©2005 Sidney D. Kirkpatrick; (P)2007 Recorded Books
"[A] mesmerizing tale [based] on interviews with Alva, the Peruvian police, U.S. customs agents and collectors, and the looters themselves. It's a book the reader won't be able to put down." (Library Journal)
While the discovery of a previously unknown cache of Central American artifacts and treasures, with far-reaching implications for the history of the area, has much potential for a great story, I found myself upping the speed of the playback to get through much of the prolix narrative. The book would probably be of more interest to a person involved in the field than to the average reader. Still, an interesting read.
I'm a geologist and I use Audible books to while away long hours on the road... My pickup truck is my reading room!
A fascinating tale about a jaw-dropping discovery of an incredibly rich pre-Colombian burial site in Peru.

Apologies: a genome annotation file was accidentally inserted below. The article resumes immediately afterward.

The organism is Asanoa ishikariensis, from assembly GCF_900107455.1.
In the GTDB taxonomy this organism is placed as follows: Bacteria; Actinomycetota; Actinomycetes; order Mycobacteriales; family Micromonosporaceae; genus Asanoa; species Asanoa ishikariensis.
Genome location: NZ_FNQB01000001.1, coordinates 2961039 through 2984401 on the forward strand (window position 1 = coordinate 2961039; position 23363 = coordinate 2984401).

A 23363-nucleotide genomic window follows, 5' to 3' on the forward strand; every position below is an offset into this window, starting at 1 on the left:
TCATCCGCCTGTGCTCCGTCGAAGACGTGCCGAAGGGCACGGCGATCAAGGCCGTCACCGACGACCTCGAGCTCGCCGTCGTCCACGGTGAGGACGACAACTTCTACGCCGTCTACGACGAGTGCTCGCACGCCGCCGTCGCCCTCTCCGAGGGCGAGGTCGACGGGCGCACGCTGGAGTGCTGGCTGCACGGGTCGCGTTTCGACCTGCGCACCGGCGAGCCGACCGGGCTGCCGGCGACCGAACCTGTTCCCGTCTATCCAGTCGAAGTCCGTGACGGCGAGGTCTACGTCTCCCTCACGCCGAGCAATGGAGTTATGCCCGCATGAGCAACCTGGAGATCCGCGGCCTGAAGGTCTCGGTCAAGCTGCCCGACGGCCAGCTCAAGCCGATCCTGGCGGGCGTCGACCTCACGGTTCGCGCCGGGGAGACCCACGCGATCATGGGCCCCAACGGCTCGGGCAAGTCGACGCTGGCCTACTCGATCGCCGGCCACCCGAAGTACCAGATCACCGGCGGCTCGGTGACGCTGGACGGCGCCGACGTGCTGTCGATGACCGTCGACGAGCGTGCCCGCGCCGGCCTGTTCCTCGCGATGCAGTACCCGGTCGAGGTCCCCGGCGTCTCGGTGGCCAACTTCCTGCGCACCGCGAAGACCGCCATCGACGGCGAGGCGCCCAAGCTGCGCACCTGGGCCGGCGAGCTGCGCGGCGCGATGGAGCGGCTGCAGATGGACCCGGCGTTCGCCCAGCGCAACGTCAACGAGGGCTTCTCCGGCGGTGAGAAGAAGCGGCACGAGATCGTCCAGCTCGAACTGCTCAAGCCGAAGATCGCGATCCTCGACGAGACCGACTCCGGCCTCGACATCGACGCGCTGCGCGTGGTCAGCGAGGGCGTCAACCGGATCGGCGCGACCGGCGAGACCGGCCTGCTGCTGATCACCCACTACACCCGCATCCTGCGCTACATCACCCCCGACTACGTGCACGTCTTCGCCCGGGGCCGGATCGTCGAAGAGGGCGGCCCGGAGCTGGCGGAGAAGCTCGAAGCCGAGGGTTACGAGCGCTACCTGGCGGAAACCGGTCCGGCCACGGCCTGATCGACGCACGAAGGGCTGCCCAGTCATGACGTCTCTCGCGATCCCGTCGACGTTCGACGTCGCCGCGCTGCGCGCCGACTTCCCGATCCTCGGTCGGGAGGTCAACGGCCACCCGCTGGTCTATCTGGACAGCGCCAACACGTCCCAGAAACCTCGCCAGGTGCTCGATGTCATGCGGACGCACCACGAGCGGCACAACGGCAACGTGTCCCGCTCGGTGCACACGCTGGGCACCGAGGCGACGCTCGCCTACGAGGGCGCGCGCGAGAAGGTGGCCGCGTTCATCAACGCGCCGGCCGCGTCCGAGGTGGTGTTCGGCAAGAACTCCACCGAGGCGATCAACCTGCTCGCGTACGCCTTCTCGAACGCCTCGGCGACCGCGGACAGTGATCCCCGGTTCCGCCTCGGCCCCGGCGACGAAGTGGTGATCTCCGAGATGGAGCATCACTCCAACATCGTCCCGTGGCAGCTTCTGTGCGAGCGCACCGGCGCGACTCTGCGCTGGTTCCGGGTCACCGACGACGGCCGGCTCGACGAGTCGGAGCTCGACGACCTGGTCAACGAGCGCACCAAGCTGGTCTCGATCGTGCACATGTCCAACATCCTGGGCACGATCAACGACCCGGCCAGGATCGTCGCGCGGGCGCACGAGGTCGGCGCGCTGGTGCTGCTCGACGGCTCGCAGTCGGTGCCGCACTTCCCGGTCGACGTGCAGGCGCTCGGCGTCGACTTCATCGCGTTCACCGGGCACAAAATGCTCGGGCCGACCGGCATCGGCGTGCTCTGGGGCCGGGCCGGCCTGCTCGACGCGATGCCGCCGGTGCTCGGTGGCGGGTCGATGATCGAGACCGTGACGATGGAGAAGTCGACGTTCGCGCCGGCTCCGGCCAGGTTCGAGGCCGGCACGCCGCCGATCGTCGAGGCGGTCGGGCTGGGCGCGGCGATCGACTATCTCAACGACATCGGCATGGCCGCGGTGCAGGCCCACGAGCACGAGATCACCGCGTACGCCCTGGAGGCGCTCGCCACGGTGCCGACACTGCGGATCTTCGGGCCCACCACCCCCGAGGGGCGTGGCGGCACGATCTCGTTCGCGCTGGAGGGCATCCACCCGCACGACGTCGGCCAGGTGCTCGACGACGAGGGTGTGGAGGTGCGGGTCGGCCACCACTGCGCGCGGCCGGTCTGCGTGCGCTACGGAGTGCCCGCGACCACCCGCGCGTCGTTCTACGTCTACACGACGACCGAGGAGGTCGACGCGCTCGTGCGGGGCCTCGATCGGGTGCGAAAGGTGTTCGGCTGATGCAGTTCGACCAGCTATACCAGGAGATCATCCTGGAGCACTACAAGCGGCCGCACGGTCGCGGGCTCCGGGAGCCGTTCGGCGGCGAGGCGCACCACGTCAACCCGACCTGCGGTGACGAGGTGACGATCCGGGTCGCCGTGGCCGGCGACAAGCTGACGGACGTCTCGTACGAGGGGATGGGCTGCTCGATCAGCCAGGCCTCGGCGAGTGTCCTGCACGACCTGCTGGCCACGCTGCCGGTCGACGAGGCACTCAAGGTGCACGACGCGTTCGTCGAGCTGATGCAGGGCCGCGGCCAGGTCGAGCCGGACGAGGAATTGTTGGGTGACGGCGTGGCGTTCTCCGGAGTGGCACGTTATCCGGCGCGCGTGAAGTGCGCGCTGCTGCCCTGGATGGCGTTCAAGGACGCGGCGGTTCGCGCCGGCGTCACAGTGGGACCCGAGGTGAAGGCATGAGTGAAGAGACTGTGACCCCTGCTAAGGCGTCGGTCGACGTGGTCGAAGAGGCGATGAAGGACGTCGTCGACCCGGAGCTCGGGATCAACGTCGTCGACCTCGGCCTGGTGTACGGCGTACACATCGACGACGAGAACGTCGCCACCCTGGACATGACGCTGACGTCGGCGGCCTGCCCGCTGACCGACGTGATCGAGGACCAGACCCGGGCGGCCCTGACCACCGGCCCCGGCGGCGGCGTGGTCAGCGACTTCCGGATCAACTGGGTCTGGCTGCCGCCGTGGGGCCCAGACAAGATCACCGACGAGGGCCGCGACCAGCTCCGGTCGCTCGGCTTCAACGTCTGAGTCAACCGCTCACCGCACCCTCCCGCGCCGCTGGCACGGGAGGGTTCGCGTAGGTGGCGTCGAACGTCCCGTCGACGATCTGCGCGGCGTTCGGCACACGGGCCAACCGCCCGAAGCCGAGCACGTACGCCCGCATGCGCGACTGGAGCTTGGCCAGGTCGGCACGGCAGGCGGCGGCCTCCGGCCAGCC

The story is compelling on several levels. There are the revelations about the highly advanced but previously poorly known Moche culture that pre-dated the Inca. There is the adventure of archarological discovery - an itinerant treasure hunter who made the discovery, and a professional archaeologist who understood its significance. There is the tense stand-off between the two, the penurious villager who wants to spend the gold and the academic who wants to preserve the cultural treasure. And in the wings there are government agents and art smugglers and hapless ne'er-do-wells who seek to turn the artefacts to profit.
John McDonough's narration is excellent. The only thing that the audio version lacks is the portfolio of detailed drawings and photos that the published book contains. These are beautiful and very helpful in explaining how the burial site was laid out. Fortunately, these images are available on the internet (search "Lords of Sipan" in Google). I recommend downloading them before you start listening to the audiobook.
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